- In the offline world: In the non-digital world, your brand story comes across in all your visual assets and connections with customers. You show your narrative through the design of your offices and retail locations, and the letterheads you use when connecting with customers. You’ll also show it in the language you use when communicating with clients, and the strategies you use to ensure customer satisfaction. Trader Joes has a cult following because it demonstrates its commitment to great experiences in everything it does. The company constantly tells stories about how it goes above and beyond to help consumers.
- On social media: Your social media platforms are an excellent place to show off new chapters of your brand story every day. You can share photos, quotes, curated content, and even information about your business on a regular basis, to make your customers feel like they’re part of your brand story. Wendy’s, the fast-food restaurant, tells the story of being the “playful” and comedic company with every post on Twitter.
Your brand story will follow you to every interaction and touchpoint you have with your customer, whether you’re posting guest blogs on someone else’s website, or you’re publishing a new product video to YouTube.
Examples Of Companies With A Great Brand Story
Learning how to craft your brand story into something that resonates with your audience can be tough. At first, it’s hard to think about what you really want your business to stand for, beyond making money. Here are some examples of companies with great brand stories, to help you tell yours.
One of the best-known eyecare companies in the world, Warby Parker positions itself as the alternative option to high-priced glasses. The company isn’t just unique because it sells quality sunglasses and frames, it invites customers to become part of a revolution for eyecare.
The Warby Parker team says that it wants to make good vision more accessible to everyone. The story of the students-turned-entrepreneurs resonates with the younger audience that Warby Parker wants to target. The socially conscious efforts of the brand combined with its playful and informal marketing strategies makes it a highly authentic company that clients can relate to.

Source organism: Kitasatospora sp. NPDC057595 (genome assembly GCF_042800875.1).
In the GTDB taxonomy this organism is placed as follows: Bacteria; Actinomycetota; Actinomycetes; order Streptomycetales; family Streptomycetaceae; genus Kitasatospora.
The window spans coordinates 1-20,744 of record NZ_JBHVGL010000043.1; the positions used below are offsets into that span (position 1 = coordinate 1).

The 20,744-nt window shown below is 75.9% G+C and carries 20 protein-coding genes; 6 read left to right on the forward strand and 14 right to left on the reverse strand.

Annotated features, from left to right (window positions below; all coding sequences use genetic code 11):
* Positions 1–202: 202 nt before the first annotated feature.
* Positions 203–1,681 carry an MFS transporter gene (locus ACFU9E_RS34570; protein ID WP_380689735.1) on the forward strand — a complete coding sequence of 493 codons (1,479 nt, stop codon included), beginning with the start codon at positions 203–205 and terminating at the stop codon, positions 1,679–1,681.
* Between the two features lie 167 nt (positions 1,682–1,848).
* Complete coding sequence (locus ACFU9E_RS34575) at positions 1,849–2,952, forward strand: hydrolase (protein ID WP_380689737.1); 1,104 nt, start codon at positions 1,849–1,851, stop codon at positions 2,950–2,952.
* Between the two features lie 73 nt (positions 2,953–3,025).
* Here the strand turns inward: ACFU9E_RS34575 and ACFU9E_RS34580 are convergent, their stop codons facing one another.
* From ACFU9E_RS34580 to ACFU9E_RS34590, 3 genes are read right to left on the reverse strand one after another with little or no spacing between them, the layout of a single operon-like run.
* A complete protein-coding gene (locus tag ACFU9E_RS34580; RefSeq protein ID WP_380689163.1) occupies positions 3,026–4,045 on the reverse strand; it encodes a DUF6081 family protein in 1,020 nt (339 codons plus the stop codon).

Jewelry company Dannijo turned the market for accessories upside down in 2008. Founded by two sisters, the company built a brand on the idea that people should be passionate about the things they wear, whether it’s a set of earrings, or a great handbag.
Dannijo shares its brand story through collaborations with fashionable market-leaders like Sarah Jessica Parker and Rihanna. The company believes that being authentic and straightforward with customers helps them to connect to their target audience. That’s why the co-founders Danielle and Jodie Snyder frequently provide insights into their own life on Instagram. The business also enhances its brand story by re-sharing content from its fans.
Toms Shoes is a fantastic example of a brand in a cluttered marketplace that has achieved success by telling the right story. Founder Blake Mycoskie launched the brand with a tale of how he had witnessed the hardships of children growing up without shoes in Argentina. To change the world, he created a shoes company that would match every pair of shoes purchased with footwear for a child in need. The one-for-one model makes Toms Shoes’ story even more compelling.
In a world of excessive competition in the fashion industry, Toms has managed to achieve worldwide success and give 50 million pairs of shoes to children in need. With social media, and online, the company regularly reminds its followers and fans of what they’re really giving back when they buy a pair of Toms Shoes. This is how Toms makes the customer a part of the story.
At first, GoPro might seem like just another camera company. The story behind the brand is what makes it different. Fonder Nicholas Woodman said that he created the company to help people capture and share the most meaningful moments in their life with the people they care about. According to Nicholas, sharing moments with others is what makes those experience more meaningful.
To show customers how valuable it is to share meaningful moments through video, GoPro frequently creates its own videos which it posts online, and on social media. The company also constantly works alongside other brands to help people broadcast from more event spaces. GoPro’s story is built on a vision of a world where we can all share our experiences.
Tell Your Brand Story
When you craft your brand story you discover what your company is all about. As you continue to understand and tell your narrative, you’ll find new ways to develop affinity with your target audience and build a loyal following as a result.
With a story, you make your company more than just another corporate entity. You’re a brand, with a human element that your customers can really connect to.